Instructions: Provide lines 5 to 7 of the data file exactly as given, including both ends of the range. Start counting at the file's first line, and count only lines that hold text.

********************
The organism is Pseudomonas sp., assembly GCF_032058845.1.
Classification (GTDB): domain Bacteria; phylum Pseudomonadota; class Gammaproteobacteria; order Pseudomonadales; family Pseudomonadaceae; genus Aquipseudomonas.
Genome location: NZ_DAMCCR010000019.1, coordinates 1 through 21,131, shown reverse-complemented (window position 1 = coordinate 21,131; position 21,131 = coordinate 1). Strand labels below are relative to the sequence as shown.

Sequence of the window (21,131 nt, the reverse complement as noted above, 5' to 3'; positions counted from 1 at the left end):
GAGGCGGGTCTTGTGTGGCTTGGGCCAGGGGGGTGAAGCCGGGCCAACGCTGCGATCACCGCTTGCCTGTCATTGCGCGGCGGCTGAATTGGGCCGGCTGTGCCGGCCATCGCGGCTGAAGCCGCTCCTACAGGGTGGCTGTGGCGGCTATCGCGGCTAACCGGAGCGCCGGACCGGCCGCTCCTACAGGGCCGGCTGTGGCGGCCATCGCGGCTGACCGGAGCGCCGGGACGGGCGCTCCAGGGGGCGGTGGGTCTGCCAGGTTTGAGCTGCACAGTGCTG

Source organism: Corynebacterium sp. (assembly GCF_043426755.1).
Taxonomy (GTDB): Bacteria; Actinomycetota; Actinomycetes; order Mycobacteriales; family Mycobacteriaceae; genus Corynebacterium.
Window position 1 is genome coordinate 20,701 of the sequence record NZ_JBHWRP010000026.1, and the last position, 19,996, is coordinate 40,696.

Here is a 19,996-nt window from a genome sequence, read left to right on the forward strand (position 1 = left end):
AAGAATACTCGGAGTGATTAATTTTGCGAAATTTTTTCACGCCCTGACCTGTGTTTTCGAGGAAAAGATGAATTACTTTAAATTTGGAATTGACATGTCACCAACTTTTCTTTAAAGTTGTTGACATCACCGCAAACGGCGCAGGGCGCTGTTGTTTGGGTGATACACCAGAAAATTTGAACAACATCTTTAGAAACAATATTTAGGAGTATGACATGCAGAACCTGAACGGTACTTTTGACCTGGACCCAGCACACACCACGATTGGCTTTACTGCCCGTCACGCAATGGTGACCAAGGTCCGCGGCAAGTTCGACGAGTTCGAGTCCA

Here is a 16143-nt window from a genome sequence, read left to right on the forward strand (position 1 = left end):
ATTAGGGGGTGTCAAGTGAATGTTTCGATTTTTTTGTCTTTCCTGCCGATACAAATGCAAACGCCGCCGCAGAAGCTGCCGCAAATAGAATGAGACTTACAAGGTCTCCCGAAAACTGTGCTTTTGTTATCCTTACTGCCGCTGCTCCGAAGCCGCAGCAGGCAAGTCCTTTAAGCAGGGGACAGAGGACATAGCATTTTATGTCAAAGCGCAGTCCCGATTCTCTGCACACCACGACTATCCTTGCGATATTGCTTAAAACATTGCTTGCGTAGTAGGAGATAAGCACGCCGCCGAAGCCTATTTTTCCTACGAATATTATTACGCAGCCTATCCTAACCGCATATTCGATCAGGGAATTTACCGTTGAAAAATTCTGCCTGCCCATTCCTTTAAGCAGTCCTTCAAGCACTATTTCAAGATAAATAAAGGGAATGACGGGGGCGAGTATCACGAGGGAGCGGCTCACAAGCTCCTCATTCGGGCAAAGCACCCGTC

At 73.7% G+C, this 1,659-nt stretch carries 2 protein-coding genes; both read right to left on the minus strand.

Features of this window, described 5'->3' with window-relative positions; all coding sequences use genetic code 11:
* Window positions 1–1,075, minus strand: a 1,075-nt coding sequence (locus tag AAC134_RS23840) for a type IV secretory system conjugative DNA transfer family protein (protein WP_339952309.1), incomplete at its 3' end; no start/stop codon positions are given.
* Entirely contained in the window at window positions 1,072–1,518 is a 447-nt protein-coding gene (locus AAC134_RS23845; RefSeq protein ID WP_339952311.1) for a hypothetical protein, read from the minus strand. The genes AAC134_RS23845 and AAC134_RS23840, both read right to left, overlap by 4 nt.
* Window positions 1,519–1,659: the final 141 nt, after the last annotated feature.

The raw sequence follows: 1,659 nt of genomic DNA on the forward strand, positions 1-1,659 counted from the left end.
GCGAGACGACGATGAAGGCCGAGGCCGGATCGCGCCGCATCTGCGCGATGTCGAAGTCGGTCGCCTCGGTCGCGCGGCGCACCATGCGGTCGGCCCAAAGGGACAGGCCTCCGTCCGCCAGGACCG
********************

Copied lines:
GAGGCGGGTCTTGTGTGGCTTGGGCCAGGGGGGTGAAGCCGGGCCAACGCTGCGATCACCGCTTGCCTGTCATTGCGCGGCGGCTGAATTGGGCCGGCTGTGCCGGCCATCGCGGCTGAAGCCGCTCCTACAGGGTGGCTGTGGCGGCTATCGCGGCTAACCGGAGCGCCGGACCGGCCGCTCCTACAGGGCCGGCTGTGGCGGCCATCGCGGCTGACCGGAGCGCCGGGACGGGCGCTCCAGGGGGCGGTGGGTCTGCCAGGTTTGAGCTGCACAGTGCTG

Source organism: Corynebacterium sp. (assembly GCF_043426755.1).
Taxonomy (GTDB): Bacteria; Actinomycetota; Actinomycetes; order Mycobacteriales; family Mycobacteriaceae; genus Corynebacterium.